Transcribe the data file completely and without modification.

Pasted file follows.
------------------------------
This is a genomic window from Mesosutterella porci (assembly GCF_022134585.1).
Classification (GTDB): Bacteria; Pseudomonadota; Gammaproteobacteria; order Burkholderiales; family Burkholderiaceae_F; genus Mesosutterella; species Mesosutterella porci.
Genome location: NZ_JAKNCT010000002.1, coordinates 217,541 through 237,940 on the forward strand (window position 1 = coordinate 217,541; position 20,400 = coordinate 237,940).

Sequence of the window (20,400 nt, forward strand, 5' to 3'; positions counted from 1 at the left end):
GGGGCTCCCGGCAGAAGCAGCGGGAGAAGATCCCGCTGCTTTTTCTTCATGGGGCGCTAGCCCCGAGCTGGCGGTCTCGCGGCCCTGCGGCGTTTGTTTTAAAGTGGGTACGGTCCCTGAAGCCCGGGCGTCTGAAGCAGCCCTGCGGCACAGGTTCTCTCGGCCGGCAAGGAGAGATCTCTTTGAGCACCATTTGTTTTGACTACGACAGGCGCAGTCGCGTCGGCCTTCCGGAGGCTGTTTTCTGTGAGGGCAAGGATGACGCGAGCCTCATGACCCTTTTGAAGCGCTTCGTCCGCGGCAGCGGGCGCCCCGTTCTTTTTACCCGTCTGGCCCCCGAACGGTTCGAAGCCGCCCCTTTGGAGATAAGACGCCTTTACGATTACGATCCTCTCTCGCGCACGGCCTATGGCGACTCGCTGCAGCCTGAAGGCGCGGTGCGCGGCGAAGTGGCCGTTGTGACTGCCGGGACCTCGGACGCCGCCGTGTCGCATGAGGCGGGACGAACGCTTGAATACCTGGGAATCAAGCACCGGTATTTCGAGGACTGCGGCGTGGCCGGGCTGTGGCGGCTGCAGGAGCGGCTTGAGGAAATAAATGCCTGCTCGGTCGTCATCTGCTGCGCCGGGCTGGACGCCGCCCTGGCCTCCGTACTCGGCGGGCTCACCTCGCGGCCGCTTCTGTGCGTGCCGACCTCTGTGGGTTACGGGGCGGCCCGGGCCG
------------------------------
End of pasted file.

This is a genomic window from Mesosutterella porci (assembly GCF_022134585.1).
Classification (GTDB): Bacteria; Pseudomonadota; Gammaproteobacteria; order Burkholderiales; family Burkholderiaceae_F; genus Mesosutterella; species Mesosutterella porci.
Genome location: NZ_JAKNCT010000002.1, coordinates 217,541 through 237,940 on the forward strand (window position 1 = coordinate 217,541; position 20,400 = coordinate 237,940).

Sequence of the window (20,400 nt, forward strand, 5' to 3'; positions counted from 1 at the left end):
GGGGCTCCCGGCAGAAGCAGCGGGAGAAGATCCCGCTGCTTTTTCTTCATGGGGCGCTAGCCCCGAGCTGGCGGTCTCGCGGCCCTGCGGCGTTTGTTTTAAAGTGGGTACGGTCCCTGAAGCCCGGGCGTCTGAAGCAGCCCTGCGGCACAGGTTCTCTCGGCCGGCAAGGAGAGATCTCTTTGAGCACCATTTGTTTTGACTACGACAGGCGCAGTCGCGTCGGCCTTCCGGAGGCTGTTTTCTGTGAGGGCAAGGATGACGCGAGCCTCATGACCCTTTTGAAGCGCTTCGTCCGCGGCAGCGGGCGCCCCGTTCTTTTTACCCGTCTGGCCCCCGAACGGTTCGAAGCCGCCCCTTTGGAGATAAGACGCCTTTACGATTACGATCCTCTCTCGCGCACGGCCTATGGCGACTCGCTGCAGCCTGAAGGCGCGGTGCGCGGCGAAGTGGCCGTTGTGACTGCCGGGACCTCGGACGCCGCCGTGTCGCATGAGGCGGGACGAACGCTTGAATACCTGGGAATCAAGCACCGGTATTTCGAGGACTGCGGCGTGGCCGGGCTGTGGCGGCTGCAGGAGCGGCTTGAGGAAATAAATGCCTGCTCGGTCGTCATCTGCTGCGCCGGGCTGGACGCCGCCCTGGCCTCCGTACTCGGCGGGCTCACCTCGCGGCCGCTTCTGTGCGTGCCGACCTCTGTGGGTTACGGGGCGGCCCGGGCCG